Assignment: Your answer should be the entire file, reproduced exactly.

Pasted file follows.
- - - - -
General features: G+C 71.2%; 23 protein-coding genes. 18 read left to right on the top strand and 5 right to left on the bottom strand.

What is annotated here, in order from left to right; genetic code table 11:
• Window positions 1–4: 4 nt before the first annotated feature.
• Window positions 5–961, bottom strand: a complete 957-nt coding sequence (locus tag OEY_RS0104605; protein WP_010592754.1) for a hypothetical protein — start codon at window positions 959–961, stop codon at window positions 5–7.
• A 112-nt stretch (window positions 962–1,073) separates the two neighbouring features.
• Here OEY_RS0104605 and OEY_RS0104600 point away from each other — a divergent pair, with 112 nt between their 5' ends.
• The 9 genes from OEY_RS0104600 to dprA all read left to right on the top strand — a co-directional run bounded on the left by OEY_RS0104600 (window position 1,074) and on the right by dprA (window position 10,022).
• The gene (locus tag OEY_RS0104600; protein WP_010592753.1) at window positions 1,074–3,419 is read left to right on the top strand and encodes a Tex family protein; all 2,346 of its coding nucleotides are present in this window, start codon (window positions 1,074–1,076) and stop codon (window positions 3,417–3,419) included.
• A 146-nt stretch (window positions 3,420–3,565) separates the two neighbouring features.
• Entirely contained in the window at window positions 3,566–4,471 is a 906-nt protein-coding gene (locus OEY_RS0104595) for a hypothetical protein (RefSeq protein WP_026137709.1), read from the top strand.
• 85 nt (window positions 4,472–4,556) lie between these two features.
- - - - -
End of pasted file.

General features: G+C 71.2%; 23 protein-coding genes. 18 read left to right on the top strand and 5 right to left on the bottom strand.

What is annotated here, in order from left to right; genetic code table 11:
• Window positions 1–4: 4 nt before the first annotated feature.
• Window positions 5–961, bottom strand: a complete 957-nt coding sequence (locus tag OEY_RS0104605; protein WP_010592754.1) for a hypothetical protein — start codon at window positions 959–961, stop codon at window positions 5–7.
• A 112-nt stretch (window positions 962–1,073) separates the two neighbouring features.
• Here OEY_RS0104605 and OEY_RS0104600 point away from each other — a divergent pair, with 112 nt between their 5' ends.
• The 9 genes from OEY_RS0104600 to dprA all read left to right on the top strand — a co-directional run bounded on the left by OEY_RS0104600 (window position 1,074) and on the right by dprA (window position 10,022).
• The gene (locus tag OEY_RS0104600; protein WP_010592753.1) at window positions 1,074–3,419 is read left to right on the top strand and encodes a Tex family protein; all 2,346 of its coding nucleotides are present in this window, start codon (window positions 1,074–1,076) and stop codon (window positions 3,417–3,419) included.
• A 146-nt stretch (window positions 3,420–3,565) separates the two neighbouring features.
• Entirely contained in the window at window positions 3,566–4,471 is a 906-nt protein-coding gene (locus OEY_RS0104595) for a hypothetical protein (RefSeq protein WP_026137709.1), read from the top strand.
• 85 nt (window positions 4,472–4,556) lie between these two features.